The U.S. banking system is sound and resilient.
Since March, these are the words the Federal Reserve has used to assuage fears around the “mini” banking crisis we face today.
I say “mini” because, from 2008 to 2009, more than 400 banks failed amid the great financial downturn.
After last week, we’ve only had three bank failures in 2023.
The Fed is optimistic about recent banking issues for one reason: total bank assets.
According to the FDIC and the Fed, First Republic Bank (the most recent bank failure) held just 0.9% of the total bank assets in the U.S.
Silicon Valley Bank accounted for 0.73% and Signature Bank had only 0.48%.
For comparison, in 2008, Washington Mutual held 2.7% of total assets before it became the largest bank to fail.
So 2023’s bank failures pale in comparison to the late 2000s — at least for now.
I don’t think we have seen the last bank collapse by any stretch of the imagination.
Today, I’m going to tell you why I think the Fed is taking such a laissez-faire approach to the banking crisis and how our Green Zone Power Ratings system showed these banks were ones to avoid … even before this “mini” crisis.
Why Central Banks Downplay the Crisis
Both the Fed and the European Central Bank (ECB) have classified their respective banking sectors as “resilient.”
Coupling recent events in the banking sector, that doesn’t make a lot of sense.
Consider that the main role of the Fed and the ECB is to keep the economy in check and cool inflation.
First Republic, Silicon Valley and Signature Bank failing has created a tighter credit market — meaning banks are making it harder to qualify for lending.
A tighter credit environment takes the pressure off central banks, allowing them to raise rates more aggressively to push down inflation. Basically, banks are doing the work for the central banks.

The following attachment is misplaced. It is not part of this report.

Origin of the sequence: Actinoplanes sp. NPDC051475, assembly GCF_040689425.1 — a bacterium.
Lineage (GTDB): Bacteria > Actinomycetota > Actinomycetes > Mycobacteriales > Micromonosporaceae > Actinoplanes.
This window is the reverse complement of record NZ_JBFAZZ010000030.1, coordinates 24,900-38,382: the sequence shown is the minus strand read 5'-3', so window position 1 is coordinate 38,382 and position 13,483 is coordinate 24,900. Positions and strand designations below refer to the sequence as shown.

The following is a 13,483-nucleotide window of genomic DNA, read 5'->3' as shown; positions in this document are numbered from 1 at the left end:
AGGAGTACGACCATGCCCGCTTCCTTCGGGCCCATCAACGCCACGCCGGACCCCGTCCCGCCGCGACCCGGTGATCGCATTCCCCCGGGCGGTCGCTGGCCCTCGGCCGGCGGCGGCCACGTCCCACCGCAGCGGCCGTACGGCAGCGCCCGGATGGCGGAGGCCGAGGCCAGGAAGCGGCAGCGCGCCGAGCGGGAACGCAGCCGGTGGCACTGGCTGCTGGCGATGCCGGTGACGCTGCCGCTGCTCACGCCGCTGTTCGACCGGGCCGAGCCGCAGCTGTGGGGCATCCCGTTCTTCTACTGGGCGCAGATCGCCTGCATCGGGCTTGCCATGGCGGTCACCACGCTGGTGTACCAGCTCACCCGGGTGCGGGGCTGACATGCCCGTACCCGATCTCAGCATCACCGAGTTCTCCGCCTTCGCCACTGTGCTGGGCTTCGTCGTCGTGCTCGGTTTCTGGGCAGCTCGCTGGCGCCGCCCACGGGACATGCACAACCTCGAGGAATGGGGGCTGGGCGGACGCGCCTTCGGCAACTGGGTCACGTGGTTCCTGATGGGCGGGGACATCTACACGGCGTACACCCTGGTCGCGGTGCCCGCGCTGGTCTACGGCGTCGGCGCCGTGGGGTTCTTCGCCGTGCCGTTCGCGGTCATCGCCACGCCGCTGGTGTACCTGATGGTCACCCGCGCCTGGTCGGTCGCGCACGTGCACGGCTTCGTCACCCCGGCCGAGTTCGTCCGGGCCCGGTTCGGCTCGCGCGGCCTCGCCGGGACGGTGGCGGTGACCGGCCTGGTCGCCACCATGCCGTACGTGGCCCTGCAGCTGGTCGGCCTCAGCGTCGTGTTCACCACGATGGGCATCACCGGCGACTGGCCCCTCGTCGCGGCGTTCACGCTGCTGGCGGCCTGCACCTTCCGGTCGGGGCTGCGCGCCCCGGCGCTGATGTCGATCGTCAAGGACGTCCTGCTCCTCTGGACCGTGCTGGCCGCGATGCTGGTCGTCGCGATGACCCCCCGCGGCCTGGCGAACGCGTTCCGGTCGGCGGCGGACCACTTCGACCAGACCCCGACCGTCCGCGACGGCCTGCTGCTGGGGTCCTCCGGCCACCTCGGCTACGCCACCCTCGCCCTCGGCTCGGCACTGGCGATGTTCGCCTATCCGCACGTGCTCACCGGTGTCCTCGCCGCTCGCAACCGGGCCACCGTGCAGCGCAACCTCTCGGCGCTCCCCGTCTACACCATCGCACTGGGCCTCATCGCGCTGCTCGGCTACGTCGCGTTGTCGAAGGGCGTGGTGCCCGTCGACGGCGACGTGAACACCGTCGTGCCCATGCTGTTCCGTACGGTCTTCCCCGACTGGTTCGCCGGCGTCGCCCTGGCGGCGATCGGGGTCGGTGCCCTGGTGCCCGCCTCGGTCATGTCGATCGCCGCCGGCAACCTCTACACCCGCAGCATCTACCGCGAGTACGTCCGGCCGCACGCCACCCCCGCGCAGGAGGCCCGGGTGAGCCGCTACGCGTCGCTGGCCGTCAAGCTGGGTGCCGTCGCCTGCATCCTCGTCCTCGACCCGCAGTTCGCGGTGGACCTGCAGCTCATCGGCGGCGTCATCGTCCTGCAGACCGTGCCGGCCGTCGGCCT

It means two things:
- The Fed has an easier path to pause rate hikes.
- The ECB has followed suit and decreased rate hikes from 50 basis points to 25 with its latest hike last Thursday.
Central banks are making this bet on the condition that these failures aren’t systemic.
Bearish Before Bearish Was Cool
One of the powerful things about our Green Zone Power Ratings System is that it gives us an idea of what’s to come.
Let’s look at PacWest Bancorp (NYSE: PACW), a regional bank based out of Los Angeles that lost more than 50% of its share value last week as investors worried it could be next to fail.
As you can see, even when there was strength in the financial sector, PACW was never rated above “Neutral” within Green Zone Power Ratings.
Keep in mind, the Financial Select Sector SPDR Fund (NYSE: XLF) gained 19.6% in November 2022 alone. Despite that, PACW was rated “Bearish.”
Last week, its rating dropped to a “High-Risk” 2 out of 100 and the stock collapsed again after a huge drop back in March.
Now, PacWest is on the brink of disaster — even after a strong recovery on Friday.
Our Green Zone Power Ratings System indicated that PacWest was a bank stock to stay away from, even when the financial sector was outperforming.
Looking back, our ratings system was warning to avoid PacWest back in 2022. And it’s sending the same warning for many other smaller regional bank stocks.
Go to www.MoneyandMarkets.com and plug in some tickers of regional bank stocks into our Green Zone Power Ratings system to see how they look. Try ZION, FHN or CFG if you’re stumped on tickers to search for.
All you need to do is look for this search bar in the upper-right corner to get started:
Bottom line: I can’t say that all of these smaller regional bank stocks like PACW are going to fail from here, but our system is sounding the alarm that these are at least stocks you want to avoid as this mini-crisis continues.
Matt Clark, CMSA®
Chief Research Analyst, Money & Markets